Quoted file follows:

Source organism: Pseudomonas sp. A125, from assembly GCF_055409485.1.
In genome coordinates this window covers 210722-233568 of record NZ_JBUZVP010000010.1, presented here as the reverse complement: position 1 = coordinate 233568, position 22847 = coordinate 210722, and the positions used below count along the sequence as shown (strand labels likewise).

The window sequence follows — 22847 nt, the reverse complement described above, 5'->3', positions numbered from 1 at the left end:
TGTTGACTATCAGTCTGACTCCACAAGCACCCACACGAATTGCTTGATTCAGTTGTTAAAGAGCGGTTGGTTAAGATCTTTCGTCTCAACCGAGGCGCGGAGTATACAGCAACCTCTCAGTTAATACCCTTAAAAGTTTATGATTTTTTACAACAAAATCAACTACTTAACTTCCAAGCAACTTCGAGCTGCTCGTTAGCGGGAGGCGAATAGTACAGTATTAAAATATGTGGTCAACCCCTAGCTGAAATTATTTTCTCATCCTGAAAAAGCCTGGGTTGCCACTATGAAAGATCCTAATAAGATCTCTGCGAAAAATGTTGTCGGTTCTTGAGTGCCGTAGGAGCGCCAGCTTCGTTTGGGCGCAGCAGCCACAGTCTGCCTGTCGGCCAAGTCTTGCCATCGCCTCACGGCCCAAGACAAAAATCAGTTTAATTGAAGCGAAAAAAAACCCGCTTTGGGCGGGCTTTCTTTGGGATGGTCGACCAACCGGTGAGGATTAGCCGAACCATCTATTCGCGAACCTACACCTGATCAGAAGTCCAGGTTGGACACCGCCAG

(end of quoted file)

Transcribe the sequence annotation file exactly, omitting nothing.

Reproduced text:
Source organism: Pseudomonas sp. A125, from assembly GCF_055409485.1.
In genome coordinates this window covers 210722-233568 of record NZ_JBUZVP010000010.1, presented here as the reverse complement: position 1 = coordinate 233568, position 22847 = coordinate 210722, and the positions used below count along the sequence as shown (strand labels likewise).

The window sequence follows — 22847 nt, the reverse complement described above, 5'->3', positions numbered from 1 at the left end:
TGTTGACTATCAGTCTGACTCCACAAGCACCCACACGAATTGCTTGATTCAGTTGTTAAAGAGCGGTTGGTTAAGATCTTTCGTCTCAACCGAGGCGCGGAGTATACAGCAACCTCTCAGTTAATACCCTTAAAAGTTTATGATTTTTTACAACAAAATCAACTACTTAACTTCCAAGCAACTTCGAGCTGCTCGTTAGCGGGAGGCGAATAGTACAGTATTAAAATATGTGGTCAACCCCTAGCTGAAATTATTTTCTCATCCTGAAAAAGCCTGGGTTGCCACTATGAAAGATCCTAATAAGATCTCTGCGAAAAATGTTGTCGGTTCTTGAGTGCCGTAGGAGCGCCAGCTTCGTTTGGGCGCAGCAGCCACAGTCTGCCTGTCGGCCAAGTCTTGCCATCGCCTCACGGCCCAAGACAAAAATCAGTTTAATTGAAGCGAAAAAAAACCCGCTTTGGGCGGGCTTTCTTTGGGATGGTCGACCAACCGGTGAGGATTAGCCGAACCATCTATTCGCGAACCTACACCTGATCAGAAGTCCAGGTTGGACACCGCCAG